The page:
"MessageId": "5e94426b-6701-b141-1c9c-a79defd0fc88"

Full Code Example for a Manual Python SQS Message Receiver

Now, we're ready to start consuming messages. Add the following code to your file. Note: this is a very simple example, for tutorial purposes. It is not meant to be used in production, but to teach you the basic concept. A production-ready version is provided towards the end of this tutorial.


import os
import boto3

    sqs_client = boto3.client(
        use_ssl=os.environ['USE_SSL'] == '1',
except Exception as e:

queue_url = sqs_client.get_queue_url(QueueName=os.environ['SQS_QUEUE_NAME'])['QueueUrl']

    # Receive message from SQS queue
    response = sqs_client.receive_message(

    message = response['Messages'][0]
    receipt_handle = message['ReceiptHandle']

    # Delete received message from queue
    print('Received message: %s' % message)

except Exception as e:

Explanation of the Code

Lines 1-5: imports all the required modules.

Lines 7-17: Instantiates the sqs_client which connects to an SQS endpoint, based on the environment variables that you set.

Lines 21-47: Receives the number of messages indicated in line 28, extracts the content and receipt handle, then proceeds to delete the message from the queue.

How to Run the Program While Pointing to LocalStack

Activate your virtual machine by running source venv/bin/activate from inside the project root folder. Then run AWS_REGION=us-east-1 SQS_ENDPOINT= USE_SSL=0 ACCESS_KEY=foo SECRET_KEY=bar SQS_QUEUE_NAME=MyQueue python to execute the program.

If you receive a ModuleNotFoundError similar to the one below, this just means you need to pip install a few dependencies in order to run the program.

Traceback (most recent call last):
    File "", line 2, in 
      import boto3
  ModuleNotFoundError: No module named 'boto3'

Installing Python Module Dependencies

So if you see the above error about boto3, run pip install boto3. When you try to run python again, it will complain about another missing module so pip install that as well. By the end, you should have run the following commands:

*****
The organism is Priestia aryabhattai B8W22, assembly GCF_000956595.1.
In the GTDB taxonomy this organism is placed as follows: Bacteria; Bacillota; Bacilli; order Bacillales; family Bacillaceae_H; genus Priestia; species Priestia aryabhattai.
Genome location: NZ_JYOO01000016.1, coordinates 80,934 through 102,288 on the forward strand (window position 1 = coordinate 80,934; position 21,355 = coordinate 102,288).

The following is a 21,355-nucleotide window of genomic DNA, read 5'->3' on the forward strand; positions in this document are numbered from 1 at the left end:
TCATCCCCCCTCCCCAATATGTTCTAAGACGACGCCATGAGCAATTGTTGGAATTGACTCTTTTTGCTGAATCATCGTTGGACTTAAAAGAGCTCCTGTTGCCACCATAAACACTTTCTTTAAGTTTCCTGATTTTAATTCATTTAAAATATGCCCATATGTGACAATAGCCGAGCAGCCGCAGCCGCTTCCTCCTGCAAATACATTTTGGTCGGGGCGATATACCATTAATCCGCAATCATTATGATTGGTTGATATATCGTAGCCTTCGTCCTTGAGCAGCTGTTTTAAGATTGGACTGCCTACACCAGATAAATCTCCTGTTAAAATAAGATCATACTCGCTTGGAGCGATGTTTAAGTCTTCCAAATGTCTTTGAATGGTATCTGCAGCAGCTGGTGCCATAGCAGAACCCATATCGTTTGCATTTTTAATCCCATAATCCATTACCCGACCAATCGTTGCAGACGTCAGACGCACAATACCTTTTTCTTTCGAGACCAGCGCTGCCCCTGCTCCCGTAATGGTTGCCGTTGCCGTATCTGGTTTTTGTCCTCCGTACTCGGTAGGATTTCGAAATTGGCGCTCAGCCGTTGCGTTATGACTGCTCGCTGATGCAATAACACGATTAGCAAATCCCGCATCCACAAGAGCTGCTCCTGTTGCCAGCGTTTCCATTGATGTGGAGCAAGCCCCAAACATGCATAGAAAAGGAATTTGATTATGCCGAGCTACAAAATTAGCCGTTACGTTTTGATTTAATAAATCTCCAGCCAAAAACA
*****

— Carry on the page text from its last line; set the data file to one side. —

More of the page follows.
source venv/bin/activate
pip install boto3

After installing the dependencies, run AWS_REGION=us-east-1 SQS_ENDPOINT= USE_SSL=0 ACCESS_KEY=foo SECRET_KEY=bar SQS_QUEUE_NAME=MyQueue python again.

How to Run the Program While Pointing to a Production SQS

Setting Up an API User with Limited Permissions in the IAM Console

Because we're going to be using the AWS CLI to set up and communicate with SQS, you'll want to set up an api user with limited permissions. If you're not sure how to do this, read our tutorial about Making Your AWS Account More Secure By Restricting Access Key Permissions. Do not use your root user or any key pair with full permissions, as it's a huge security risk. Once you've created the api user, attach the following policies:

  • AmazonSQSFullAccess

Adding the API User's Access Keys to a Local API Profile

Once you've attached the above policy, add your API user's access key ID and secret access key to an [api] profile in your ~/.aws/credentials file.

aws_access_key_id = foo
aws_secret_access_key = bar

aws_access_key_id = foo
aws_secret_access_key = bar

aws_access_key_id = API_USER_ACCESS_KEY_GOES_HERE
aws_secret_access_key = API_USER_SECRET_KEY_GOES_HERE

Listing Existing Production SQS Queues

You will then be able to list your SQS queues with the following command. Make sure to change the region in both the --endpoint-url and --region if your production services are running in a different region than us-east-1.

aws sqs list-queues --endpoint-url --region us-east-1 --profile api